Two US Air Force B-1B Lancer bombers along with the navy's Arleigh Burke-class guided-missile destroyer were reportedly deployed in the South China Sea on Thursday (8 June), the military said.
The planes flew a 10-hour mission from Andersen Air Force base in Guam through the disputed waters and operated with the San Diego-based USS Sterett in a bid to "sharpen their combat skills".
The operation was aimed at augmenting interoperability between the Navy and the Air Force "by refining joint tactics, techniques and procedures while simultaneously strengthening their ability to seamlessly integrate their operations," according to a statement by the Pacific Air Forces.
However, the Air Force stressed that its mission was only part of the Pacific Command's regular bomber presence program in the region and was "not related to any specific situation or nation".
It is unclear which part of the South China Sea the exercise took place, US military publication Stars and Stripes noted.
The B1-B bombers were originally developed to carry atomic weapons, but they are no longer nuclear-capable, according to the Japan Times. However, the bomber can still carry the largest payload of both guided and unguided weapons.
Pentagon's mission comes after it released an annual report to the Congress on China's military power, saying the communist country deployed nuclear-capable ballistic missiles to ground targets in the western coast of the US mainland.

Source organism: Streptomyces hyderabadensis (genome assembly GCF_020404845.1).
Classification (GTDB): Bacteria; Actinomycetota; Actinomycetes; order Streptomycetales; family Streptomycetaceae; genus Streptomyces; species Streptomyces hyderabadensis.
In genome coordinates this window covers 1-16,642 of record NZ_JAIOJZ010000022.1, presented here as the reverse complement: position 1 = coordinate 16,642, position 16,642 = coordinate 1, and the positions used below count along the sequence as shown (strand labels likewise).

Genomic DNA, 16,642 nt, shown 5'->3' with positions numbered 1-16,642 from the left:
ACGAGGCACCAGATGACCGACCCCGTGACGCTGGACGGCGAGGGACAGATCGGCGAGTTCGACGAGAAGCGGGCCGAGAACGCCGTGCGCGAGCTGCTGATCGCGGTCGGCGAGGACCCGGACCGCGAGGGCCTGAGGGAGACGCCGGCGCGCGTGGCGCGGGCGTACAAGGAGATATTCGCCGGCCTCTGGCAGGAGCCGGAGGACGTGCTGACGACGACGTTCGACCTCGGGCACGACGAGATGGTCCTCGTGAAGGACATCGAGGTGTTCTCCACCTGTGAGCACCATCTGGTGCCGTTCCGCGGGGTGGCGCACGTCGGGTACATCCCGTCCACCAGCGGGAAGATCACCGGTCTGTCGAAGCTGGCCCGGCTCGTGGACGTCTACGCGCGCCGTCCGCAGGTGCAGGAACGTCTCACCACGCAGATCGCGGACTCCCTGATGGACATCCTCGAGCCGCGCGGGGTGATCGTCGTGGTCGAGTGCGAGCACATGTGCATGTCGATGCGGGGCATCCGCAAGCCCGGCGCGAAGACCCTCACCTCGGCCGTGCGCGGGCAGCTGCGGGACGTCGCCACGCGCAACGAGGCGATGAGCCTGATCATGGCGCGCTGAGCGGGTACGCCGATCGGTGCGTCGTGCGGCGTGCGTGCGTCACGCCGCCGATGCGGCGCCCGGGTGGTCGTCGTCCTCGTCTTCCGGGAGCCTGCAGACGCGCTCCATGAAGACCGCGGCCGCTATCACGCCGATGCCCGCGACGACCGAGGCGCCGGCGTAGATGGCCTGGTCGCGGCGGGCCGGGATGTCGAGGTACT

The Dongfeng-26 (DF-26), a conventionally armed intermediate-range missile, was in all likelihood deployed last year, it said.
The US Navy has been conducting freedom-of-navigation operations in the hotly contested waters in South China Sea since 2015, especially near the Spratly archipelago. Every action by the US forces has angered China, and the recent flight is also likely to trigger strong response from Beijing.
Earlier in May, Washington sailed the USS Dewey within 12 nautical miles of the Mischief Reef in the Spratly Islands, drawing a strong rebuke from China. The operation, unlike the earlier "innocent" passage of US warships, was the boldest yet to challenge China's unilateral claims as well as to show the country that it was not entitled to a territorial sea around it, US officials said.
The freedom of navigation operation, the first under President Donald Trump, was meant to send a signal about US' intentions to keep patrolling the waters and was reported to be conducted to counter China's military assertiveness in the sea.
China has long blamed the US of deliberately raising tensions in the region by conducting freedom-of-navigation operations. However, Washington says that it sails in the sea to ensure access to key shipping and air routes while also aiming at showing support for free passage to vessels in the international waters.
The Asian country has also ramped-up its air and naval operation in the international waterway by sending bombers and fighter jets on "combat patrols", which Beijing calls a regular mission.